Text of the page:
Scaling a download infrastructure with your success
When an organization offers files for download, and grows public, infrastructure might need to serve more requests than the single organization can technically handle. One option to scale is using paid services of a content delivery network (CDN). This is often not affordable, especially for Open Source projects. Another way is building up a mirror infrastructore. But choosing an appropriate mirror is often left to the user, and mirrors might be out of date, incomplete, or unreliable.
This talk shows how to build a poor man's CDN, using plain mirror servers and a redirecting Apache HTTP server. On the example of download.openSUSE.org, it shows how mirrored content can be transparently integrated into the web service, and how requests are redirected to geographically close mirrors using IP geolocation. The demonstrated infrastructure comprises means to scan mirrors and keeping track of present files in a MySQL database, active monitoring of mirrors, and mod_zrkadlo, a redirecting Apache module built upon the DBD framework.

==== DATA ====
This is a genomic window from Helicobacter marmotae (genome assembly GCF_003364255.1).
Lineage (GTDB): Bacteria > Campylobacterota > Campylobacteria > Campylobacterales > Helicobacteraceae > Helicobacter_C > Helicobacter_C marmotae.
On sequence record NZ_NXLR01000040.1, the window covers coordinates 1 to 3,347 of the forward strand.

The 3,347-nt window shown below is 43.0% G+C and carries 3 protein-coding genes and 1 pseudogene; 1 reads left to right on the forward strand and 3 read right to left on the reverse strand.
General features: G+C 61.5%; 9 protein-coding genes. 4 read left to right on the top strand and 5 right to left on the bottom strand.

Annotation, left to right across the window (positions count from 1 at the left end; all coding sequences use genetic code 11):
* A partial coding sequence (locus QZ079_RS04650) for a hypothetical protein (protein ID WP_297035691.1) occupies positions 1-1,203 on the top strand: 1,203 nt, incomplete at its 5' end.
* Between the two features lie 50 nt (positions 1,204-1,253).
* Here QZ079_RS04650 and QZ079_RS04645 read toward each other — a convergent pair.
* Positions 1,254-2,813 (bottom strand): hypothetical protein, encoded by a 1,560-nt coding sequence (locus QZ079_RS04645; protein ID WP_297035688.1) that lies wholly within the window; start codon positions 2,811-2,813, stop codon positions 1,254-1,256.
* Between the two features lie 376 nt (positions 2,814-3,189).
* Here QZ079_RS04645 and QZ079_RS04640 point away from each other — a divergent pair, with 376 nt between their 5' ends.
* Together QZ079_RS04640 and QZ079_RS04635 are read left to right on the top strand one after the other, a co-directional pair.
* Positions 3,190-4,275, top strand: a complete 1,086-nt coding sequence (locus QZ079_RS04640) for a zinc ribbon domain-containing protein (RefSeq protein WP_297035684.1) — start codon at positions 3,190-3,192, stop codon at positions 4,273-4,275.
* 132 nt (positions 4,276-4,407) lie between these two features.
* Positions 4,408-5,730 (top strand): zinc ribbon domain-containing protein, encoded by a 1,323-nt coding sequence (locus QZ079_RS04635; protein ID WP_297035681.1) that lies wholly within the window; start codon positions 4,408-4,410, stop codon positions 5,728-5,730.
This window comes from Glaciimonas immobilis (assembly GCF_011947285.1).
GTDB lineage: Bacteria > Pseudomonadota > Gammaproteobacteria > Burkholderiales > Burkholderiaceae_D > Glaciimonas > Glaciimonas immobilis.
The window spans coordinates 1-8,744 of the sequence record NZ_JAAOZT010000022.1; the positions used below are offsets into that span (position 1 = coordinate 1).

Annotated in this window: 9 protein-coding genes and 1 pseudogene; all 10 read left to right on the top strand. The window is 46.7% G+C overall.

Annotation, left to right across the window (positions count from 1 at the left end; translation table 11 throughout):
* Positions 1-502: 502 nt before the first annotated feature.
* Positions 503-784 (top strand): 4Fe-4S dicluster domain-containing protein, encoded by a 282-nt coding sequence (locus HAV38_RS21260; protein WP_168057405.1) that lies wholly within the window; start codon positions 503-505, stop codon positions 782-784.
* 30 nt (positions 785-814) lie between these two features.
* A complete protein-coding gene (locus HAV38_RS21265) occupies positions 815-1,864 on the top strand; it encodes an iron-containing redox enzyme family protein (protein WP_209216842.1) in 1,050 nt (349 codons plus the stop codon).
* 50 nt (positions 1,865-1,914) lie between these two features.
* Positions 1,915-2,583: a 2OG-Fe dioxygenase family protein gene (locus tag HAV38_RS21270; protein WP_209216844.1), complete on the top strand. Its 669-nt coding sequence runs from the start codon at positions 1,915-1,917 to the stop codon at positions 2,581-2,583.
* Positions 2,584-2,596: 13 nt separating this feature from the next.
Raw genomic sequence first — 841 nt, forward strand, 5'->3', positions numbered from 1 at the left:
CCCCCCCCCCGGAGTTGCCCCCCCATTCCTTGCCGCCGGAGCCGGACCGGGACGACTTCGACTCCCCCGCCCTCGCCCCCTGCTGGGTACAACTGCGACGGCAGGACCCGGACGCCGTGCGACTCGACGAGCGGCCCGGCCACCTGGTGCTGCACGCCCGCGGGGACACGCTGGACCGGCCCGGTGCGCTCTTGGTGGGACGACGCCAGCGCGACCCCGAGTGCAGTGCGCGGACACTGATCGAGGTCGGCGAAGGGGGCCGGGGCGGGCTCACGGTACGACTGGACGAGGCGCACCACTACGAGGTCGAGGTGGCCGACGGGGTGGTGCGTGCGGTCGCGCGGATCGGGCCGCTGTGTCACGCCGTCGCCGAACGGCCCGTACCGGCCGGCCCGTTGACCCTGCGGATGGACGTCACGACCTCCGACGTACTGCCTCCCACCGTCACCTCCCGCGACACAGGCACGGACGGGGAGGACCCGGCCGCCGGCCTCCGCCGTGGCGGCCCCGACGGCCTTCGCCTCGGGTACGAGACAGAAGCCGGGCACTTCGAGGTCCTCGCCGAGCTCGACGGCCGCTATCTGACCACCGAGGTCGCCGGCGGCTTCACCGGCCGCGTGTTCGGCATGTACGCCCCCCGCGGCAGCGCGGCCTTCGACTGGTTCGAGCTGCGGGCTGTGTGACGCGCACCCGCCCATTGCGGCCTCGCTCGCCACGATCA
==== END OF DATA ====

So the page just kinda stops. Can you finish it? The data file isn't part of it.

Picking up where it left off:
Along the way, the talk discusses different approaches in geographical redirection of bulk data, load sharing with weighted randomization, high availibility and scaling issues, mirror stickiness, and client side robustness. Also discussed are problems that have been encountered in real life, solutions and open questions.